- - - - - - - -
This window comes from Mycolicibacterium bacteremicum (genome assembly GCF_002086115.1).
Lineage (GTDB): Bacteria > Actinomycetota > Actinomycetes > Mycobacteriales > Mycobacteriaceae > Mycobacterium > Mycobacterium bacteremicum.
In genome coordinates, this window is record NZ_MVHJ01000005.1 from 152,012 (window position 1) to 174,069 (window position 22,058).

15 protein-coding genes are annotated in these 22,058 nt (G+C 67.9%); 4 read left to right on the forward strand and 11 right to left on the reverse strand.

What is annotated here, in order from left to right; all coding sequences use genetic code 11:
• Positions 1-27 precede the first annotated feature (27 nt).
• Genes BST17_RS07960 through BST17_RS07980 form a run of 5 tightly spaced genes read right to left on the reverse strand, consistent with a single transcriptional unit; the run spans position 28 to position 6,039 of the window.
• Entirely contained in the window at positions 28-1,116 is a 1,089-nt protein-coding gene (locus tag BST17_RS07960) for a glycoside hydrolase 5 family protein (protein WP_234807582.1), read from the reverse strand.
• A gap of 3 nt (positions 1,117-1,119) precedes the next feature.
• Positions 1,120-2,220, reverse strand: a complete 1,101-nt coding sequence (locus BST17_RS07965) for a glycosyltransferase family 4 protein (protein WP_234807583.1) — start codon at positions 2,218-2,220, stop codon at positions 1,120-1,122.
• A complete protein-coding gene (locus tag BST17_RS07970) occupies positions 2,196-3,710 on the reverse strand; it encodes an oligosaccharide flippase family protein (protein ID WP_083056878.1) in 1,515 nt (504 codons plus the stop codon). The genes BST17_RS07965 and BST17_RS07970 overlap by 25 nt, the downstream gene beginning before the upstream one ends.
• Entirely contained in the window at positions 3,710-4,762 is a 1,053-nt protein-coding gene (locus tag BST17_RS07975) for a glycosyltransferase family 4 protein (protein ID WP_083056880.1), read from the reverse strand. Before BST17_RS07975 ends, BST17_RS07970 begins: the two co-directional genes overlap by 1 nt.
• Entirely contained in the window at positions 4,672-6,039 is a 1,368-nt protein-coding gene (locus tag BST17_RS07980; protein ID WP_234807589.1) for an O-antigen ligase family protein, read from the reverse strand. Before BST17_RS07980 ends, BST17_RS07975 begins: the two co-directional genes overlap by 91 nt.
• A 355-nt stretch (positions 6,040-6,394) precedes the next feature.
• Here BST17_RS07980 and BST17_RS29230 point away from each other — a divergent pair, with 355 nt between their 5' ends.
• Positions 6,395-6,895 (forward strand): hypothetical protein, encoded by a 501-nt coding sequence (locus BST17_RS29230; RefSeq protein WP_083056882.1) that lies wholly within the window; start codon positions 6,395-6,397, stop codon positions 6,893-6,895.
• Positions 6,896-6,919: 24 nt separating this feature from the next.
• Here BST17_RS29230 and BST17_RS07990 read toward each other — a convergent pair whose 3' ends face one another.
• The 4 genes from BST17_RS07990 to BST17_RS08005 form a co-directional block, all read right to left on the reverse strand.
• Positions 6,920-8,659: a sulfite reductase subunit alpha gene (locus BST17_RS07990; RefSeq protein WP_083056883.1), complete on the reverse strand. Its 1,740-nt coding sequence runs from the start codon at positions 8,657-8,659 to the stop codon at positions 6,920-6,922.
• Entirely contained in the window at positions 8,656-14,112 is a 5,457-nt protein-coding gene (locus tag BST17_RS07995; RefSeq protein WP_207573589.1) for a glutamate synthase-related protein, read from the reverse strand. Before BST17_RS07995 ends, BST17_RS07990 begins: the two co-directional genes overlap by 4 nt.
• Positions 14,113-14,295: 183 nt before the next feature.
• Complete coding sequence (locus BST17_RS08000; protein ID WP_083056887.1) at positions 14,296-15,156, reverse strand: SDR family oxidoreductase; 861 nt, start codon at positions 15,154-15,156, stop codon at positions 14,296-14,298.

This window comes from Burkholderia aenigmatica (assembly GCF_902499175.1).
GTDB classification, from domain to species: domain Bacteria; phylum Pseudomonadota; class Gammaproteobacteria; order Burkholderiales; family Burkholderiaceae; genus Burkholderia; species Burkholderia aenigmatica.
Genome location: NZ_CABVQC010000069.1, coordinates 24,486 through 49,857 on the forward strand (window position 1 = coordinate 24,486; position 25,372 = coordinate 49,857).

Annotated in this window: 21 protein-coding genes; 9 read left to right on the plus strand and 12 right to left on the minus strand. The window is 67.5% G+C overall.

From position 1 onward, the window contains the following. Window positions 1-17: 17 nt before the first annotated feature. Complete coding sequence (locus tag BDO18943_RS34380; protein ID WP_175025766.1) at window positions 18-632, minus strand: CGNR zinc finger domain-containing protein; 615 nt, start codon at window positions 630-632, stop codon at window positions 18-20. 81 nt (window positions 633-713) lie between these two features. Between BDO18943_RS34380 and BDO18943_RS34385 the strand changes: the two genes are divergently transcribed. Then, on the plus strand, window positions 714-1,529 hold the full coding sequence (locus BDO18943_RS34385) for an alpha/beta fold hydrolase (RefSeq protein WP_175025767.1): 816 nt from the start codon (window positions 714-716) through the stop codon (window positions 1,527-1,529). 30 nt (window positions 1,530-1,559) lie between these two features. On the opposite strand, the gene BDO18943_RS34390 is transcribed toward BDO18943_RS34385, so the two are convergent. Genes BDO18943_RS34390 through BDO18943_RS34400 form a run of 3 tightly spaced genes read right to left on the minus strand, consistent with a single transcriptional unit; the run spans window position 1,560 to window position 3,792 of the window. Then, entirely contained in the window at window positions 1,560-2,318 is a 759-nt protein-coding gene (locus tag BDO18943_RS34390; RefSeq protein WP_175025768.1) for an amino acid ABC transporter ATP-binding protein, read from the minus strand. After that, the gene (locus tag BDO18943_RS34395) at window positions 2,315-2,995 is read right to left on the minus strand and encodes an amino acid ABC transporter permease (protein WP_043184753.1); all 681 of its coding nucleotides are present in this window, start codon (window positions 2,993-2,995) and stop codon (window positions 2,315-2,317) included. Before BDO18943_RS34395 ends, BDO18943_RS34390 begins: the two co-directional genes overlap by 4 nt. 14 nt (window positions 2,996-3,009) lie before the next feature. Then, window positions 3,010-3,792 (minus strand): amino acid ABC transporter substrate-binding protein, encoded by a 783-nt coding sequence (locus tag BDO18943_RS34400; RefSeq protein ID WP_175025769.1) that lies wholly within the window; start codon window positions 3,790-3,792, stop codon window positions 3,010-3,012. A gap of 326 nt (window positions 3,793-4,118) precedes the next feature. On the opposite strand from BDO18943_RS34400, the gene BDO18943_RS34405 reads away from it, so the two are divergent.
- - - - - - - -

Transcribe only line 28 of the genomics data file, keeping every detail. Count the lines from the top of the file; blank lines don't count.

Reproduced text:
From position 1 onward, the window contains the following. Window positions 1-17: 17 nt before the first annotated feature. Complete coding sequence (locus tag BDO18943_RS34380; protein ID WP_175025766.1) at window positions 18-632, minus strand: CGNR zinc finger domain-containing protein; 615 nt, start codon at window positions 630-632, stop codon at window positions 18-20. 81 nt (window positions 633-713) lie between these two features. Between BDO18943_RS34380 and BDO18943_RS34385 the strand changes: the two genes are divergently transcribed. Then, on the plus strand, window positions 714-1,529 hold the full coding sequence (locus BDO18943_RS34385) for an alpha/beta fold hydrolase (RefSeq protein WP_175025767.1): 816 nt from the start codon (window positions 714-716) through the stop codon (window positions 1,527-1,529). 30 nt (window positions 1,530-1,559) lie between these two features. On the opposite strand, the gene BDO18943_RS34390 is transcribed toward BDO18943_RS34385, so the two are convergent. Genes BDO18943_RS34390 through BDO18943_RS34400 form a run of 3 tightly spaced genes read right to left on the minus strand, consistent with a single transcriptional unit; the run spans window position 1,560 to window position 3,792 of the window. Then, entirely contained in the window at window positions 1,560-2,318 is a 759-nt protein-coding gene (locus tag BDO18943_RS34390; RefSeq protein WP_175025768.1) for an amino acid ABC transporter ATP-binding protein, read from the minus strand. After that, the gene (locus tag BDO18943_RS34395) at window positions 2,315-2,995 is read right to left on the minus strand and encodes an amino acid ABC transporter permease (protein WP_043184753.1); all 681 of its coding nucleotides are present in this window, start codon (window positions 2,993-2,995) and stop codon (window positions 2,315-2,317) included. Before BDO18943_RS34395 ends, BDO18943_RS34390 begins: the two co-directional genes overlap by 4 nt. 14 nt (window positions 2,996-3,009) lie before the next feature. Then, window positions 3,010-3,792 (minus strand): amino acid ABC transporter substrate-binding protein, encoded by a 783-nt coding sequence (locus tag BDO18943_RS34400; RefSeq protein ID WP_175025769.1) that lies wholly within the window; start codon window positions 3,790-3,792, stop codon window positions 3,010-3,012. A gap of 326 nt (window positions 3,793-4,118) precedes the next feature. On the opposite strand from BDO18943_RS34400, the gene BDO18943_RS34405 reads away from it, so the two are divergent.